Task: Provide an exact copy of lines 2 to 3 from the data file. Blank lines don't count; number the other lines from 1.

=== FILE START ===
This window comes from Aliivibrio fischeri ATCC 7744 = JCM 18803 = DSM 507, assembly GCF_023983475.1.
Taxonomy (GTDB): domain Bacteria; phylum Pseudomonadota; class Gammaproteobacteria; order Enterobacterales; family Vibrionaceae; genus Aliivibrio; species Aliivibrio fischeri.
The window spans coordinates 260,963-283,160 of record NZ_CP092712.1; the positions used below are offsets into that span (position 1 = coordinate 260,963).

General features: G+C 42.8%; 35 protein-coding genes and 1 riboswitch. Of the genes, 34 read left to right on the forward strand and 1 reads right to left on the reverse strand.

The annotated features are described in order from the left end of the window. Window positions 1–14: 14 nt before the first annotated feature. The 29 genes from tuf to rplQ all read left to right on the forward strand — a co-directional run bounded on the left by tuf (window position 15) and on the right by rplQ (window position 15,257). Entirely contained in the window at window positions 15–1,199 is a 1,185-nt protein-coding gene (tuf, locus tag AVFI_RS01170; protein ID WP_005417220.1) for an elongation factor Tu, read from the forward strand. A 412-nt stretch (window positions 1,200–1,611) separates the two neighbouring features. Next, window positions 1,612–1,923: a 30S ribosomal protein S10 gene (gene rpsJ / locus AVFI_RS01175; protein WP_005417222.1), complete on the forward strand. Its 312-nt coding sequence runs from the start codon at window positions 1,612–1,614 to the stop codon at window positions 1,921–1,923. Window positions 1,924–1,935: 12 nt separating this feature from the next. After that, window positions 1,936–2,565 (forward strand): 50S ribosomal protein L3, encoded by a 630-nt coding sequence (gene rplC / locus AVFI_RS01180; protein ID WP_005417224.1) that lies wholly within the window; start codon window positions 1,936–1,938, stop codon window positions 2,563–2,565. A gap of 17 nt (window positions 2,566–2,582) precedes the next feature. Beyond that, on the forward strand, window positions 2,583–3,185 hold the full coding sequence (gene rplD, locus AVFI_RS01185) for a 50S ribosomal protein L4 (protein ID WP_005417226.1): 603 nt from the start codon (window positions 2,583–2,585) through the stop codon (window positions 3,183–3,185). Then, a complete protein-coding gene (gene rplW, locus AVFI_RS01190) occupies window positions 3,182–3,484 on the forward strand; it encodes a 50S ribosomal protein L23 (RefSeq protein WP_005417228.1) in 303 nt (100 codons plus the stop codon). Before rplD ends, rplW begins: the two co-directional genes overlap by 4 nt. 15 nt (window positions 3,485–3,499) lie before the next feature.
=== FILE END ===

Taxonomy (GTDB): domain Bacteria; phylum Pseudomonadota; class Gammaproteobacteria; order Enterobacterales; family Vibrionaceae; genus Aliivibrio; species Aliivibrio fischeri.
The window spans coordinates 260,963-283,160 of record NZ_CP092712.1; the positions used below are offsets into that span (position 1 = coordinate 260,963).